Vallas sat quietly during the criticism, often looking down and jotting notes, and later in an interview said he understood the feelings of disappointment.
"If you're going to take credit when things go right, you've got to be willing to take responsibility when things go wrong. The last three months have not been one of our better moments. We justifiably hurt people's confidence in us in the last three months, and we're going to work hard not to do that again," he said.
The issue, ironically, has become perhaps the biggest embarrassment for Vallas in his 41/2 years in Philadelphia. His area of expertise is public finance. He was budget director for the City of Chicago before running that city's public schools for six years.
Despite the criticism, Nevels said he continues to back Vallas as the district's executive.
"We have a contract with Paul. I believe we should honor that contract. I believe that Paul has great talents that can serve young people and children," Nevels said.
Asked the same question, Street said that the decision was up to the commission, and that as long as a majority want to keep Vallas, he would back that decision.
"They decided to give him a contract. They thought he was worthy of this district. I'm not second-guessing them," Street said.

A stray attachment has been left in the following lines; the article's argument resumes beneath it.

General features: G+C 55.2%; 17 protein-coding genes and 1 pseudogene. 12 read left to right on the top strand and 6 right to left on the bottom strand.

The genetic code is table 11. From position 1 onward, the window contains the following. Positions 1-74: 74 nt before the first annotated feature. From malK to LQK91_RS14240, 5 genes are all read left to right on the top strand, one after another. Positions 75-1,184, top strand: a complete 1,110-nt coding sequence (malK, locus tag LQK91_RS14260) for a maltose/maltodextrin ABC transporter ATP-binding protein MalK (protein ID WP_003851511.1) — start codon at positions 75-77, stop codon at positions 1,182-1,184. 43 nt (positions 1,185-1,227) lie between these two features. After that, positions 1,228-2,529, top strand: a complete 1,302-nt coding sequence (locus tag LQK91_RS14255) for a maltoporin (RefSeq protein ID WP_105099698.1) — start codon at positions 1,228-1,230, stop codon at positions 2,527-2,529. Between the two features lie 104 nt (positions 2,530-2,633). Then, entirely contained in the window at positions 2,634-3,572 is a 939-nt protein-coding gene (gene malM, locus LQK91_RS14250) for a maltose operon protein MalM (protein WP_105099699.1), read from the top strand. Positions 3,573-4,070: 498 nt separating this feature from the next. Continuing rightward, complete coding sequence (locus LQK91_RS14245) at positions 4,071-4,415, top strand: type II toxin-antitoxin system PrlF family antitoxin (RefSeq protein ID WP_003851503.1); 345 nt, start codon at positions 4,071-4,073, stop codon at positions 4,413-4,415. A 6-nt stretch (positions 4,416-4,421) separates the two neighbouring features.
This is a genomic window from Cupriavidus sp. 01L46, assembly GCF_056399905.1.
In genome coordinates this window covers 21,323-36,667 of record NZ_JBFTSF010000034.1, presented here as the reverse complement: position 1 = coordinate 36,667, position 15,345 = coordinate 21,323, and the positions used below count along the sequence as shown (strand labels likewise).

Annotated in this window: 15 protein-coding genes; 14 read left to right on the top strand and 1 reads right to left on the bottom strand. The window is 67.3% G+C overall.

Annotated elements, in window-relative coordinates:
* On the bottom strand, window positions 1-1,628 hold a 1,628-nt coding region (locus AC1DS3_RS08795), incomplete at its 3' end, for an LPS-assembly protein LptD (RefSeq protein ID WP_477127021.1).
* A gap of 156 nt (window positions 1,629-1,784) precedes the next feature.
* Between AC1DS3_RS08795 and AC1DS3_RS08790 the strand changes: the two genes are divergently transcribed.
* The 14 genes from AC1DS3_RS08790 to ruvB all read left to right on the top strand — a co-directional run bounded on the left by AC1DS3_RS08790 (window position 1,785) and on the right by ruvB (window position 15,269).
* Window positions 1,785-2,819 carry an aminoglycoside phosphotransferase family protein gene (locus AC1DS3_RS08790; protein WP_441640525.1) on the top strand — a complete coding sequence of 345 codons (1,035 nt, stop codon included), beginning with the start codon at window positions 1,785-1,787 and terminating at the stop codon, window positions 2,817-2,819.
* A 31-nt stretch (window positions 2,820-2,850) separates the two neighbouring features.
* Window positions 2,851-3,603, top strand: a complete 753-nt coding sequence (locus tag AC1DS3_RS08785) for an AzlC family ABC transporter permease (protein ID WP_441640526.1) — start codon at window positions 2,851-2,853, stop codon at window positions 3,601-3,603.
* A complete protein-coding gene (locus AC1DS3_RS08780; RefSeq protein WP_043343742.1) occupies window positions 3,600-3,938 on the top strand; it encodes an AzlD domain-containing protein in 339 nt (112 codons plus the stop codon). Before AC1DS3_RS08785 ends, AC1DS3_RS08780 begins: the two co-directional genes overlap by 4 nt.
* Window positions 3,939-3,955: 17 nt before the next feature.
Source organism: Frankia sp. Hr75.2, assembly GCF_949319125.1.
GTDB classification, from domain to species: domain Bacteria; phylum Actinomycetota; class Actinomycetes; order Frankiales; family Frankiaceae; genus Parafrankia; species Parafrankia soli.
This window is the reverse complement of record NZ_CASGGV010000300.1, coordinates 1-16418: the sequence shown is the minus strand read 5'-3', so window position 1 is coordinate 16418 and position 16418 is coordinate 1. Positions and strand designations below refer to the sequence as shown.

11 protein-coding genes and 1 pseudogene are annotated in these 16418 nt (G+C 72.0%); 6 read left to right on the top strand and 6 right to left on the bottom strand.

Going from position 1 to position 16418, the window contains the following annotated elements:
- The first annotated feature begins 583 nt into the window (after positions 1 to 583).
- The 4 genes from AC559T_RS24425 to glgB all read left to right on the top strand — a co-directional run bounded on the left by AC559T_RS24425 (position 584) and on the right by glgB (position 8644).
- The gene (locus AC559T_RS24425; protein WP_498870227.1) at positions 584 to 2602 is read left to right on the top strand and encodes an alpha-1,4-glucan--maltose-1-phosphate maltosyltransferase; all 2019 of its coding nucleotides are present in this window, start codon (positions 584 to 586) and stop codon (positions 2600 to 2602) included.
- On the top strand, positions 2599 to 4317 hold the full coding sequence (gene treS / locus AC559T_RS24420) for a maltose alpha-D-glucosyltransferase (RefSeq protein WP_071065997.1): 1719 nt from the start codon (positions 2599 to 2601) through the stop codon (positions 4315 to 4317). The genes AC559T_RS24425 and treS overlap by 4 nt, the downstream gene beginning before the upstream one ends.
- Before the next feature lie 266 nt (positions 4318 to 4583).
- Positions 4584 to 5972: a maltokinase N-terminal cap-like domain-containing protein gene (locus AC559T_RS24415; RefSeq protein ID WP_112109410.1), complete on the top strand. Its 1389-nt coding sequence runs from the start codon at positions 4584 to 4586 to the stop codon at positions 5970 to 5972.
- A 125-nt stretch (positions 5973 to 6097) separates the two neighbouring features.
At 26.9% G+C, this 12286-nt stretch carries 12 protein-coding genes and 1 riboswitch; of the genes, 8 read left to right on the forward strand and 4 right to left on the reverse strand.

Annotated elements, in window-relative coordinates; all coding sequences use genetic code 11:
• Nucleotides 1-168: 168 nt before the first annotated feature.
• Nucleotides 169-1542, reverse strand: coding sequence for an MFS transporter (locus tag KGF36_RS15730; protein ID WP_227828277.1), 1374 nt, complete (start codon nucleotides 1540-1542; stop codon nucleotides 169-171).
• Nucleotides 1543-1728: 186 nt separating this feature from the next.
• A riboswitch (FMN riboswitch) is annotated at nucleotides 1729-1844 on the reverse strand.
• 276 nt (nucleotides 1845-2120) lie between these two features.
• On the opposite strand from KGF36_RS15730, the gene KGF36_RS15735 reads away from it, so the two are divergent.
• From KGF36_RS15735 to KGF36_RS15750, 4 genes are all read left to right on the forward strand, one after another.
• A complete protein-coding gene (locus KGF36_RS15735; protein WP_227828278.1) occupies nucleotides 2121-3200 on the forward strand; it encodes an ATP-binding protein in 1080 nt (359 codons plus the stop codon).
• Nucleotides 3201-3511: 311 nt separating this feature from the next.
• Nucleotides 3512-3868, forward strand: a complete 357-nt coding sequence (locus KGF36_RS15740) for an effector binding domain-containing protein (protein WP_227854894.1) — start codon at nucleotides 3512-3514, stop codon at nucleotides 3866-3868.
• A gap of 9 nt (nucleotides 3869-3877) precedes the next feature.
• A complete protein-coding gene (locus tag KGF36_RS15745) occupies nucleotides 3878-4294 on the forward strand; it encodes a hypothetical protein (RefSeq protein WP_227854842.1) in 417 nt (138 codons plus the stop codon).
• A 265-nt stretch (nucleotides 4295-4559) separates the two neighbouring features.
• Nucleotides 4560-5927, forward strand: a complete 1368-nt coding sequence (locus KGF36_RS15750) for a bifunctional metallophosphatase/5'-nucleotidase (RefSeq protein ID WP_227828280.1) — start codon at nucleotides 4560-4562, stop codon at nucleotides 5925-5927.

Three of five members - including the two appointed by Street, Sandra Dungee Glenn and Bednarek - backed a contract extension for Vallas in the summer. Gallagher and Whelan opposed it.
Bednarek declared his displeasure over the budget situation.
"I really feel betrayed. This is a disgrace that this ball was really dropped," he said, drawing hearty applause from the audience, including dozens of students in red shirts from the advocacy-group Youth United for Change.
Street, who again remained for the entirety of the three-hour hearing, said in an interview that he was dismayed with the administration's discussion of the cuts, the impact the cuts would have, and administrators' efforts to gauge public input.
He repeated a suggestion he made during Wednesday's hearing that the commission hold meetings at night and in different sections of the city.
Street, mayoral candidate Michael A. Nutter, and some education advocates also called for the commission to lobby the state for fair funding for Philadelphia schools.